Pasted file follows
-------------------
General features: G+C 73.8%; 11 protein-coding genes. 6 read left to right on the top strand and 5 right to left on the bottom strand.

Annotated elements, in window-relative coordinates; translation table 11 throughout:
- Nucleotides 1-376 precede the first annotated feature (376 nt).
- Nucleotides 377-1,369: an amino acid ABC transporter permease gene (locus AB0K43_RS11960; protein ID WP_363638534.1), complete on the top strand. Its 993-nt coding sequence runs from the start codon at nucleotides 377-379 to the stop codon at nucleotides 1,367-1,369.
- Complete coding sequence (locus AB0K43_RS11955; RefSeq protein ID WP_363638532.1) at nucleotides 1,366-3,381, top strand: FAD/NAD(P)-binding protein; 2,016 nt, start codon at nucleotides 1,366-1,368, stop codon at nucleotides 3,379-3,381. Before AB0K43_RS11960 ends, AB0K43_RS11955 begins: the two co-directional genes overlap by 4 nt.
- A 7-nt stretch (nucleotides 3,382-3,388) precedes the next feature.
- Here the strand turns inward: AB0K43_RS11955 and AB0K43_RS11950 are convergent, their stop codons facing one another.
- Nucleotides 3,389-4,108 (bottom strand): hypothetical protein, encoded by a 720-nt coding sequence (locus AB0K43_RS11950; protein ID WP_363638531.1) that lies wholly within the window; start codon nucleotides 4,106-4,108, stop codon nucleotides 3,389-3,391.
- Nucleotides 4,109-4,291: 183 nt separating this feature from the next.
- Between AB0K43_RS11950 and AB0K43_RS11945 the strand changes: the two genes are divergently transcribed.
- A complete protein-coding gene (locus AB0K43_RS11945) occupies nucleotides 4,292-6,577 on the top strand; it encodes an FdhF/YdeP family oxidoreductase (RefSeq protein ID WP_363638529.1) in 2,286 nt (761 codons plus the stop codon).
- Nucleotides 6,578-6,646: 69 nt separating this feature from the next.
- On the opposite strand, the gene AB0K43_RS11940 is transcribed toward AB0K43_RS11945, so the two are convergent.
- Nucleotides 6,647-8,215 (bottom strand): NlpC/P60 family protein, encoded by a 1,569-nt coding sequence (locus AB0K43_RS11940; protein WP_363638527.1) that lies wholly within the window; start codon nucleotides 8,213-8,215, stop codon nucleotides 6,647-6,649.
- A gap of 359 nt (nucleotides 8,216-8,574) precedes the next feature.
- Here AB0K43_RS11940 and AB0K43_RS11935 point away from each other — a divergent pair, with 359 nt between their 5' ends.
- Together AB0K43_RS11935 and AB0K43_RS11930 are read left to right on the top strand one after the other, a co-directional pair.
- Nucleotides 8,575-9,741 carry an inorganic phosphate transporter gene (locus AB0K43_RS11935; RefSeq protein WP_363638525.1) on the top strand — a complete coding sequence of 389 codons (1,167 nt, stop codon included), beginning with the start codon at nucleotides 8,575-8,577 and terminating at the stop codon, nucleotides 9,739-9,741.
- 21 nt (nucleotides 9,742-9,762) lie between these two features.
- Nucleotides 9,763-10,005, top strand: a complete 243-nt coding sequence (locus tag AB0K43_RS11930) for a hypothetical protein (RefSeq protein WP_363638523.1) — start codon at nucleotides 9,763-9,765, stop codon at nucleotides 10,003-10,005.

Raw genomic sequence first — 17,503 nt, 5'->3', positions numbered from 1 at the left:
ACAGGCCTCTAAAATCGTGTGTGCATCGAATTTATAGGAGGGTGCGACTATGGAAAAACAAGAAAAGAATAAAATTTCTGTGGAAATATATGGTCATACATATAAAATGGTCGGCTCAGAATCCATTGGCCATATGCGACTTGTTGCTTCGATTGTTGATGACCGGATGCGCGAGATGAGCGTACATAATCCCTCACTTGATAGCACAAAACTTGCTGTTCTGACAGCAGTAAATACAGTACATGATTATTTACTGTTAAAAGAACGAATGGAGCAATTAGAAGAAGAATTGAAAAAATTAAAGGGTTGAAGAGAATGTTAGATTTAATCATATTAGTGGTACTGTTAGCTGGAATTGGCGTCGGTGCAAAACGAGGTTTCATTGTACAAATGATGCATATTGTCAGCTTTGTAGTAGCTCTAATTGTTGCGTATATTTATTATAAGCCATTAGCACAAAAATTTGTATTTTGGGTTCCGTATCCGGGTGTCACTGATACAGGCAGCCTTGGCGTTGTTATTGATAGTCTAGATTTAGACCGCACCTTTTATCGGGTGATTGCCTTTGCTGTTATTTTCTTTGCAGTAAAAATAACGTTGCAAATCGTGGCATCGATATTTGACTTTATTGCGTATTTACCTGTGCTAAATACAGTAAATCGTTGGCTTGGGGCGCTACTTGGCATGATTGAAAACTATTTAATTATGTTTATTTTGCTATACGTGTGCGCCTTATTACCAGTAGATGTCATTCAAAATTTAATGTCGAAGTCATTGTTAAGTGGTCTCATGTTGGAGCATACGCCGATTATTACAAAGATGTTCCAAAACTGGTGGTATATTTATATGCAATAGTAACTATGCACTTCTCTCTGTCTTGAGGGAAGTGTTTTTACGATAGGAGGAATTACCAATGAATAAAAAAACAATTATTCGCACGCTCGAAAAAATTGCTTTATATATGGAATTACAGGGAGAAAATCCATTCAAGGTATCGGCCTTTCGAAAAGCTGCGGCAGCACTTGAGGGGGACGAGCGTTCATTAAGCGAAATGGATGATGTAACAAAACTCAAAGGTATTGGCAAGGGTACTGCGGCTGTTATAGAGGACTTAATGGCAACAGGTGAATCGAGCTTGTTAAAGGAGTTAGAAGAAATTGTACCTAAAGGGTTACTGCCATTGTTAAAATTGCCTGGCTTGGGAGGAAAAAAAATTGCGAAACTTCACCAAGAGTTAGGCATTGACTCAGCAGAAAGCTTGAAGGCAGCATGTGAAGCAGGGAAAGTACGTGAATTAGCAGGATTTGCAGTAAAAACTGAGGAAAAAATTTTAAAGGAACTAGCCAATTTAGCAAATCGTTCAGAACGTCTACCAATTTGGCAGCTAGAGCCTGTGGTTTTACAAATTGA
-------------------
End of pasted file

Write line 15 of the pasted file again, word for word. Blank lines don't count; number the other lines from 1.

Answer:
- A gap of 359 nt (nucleotides 8,216-8,574) precedes the next feature.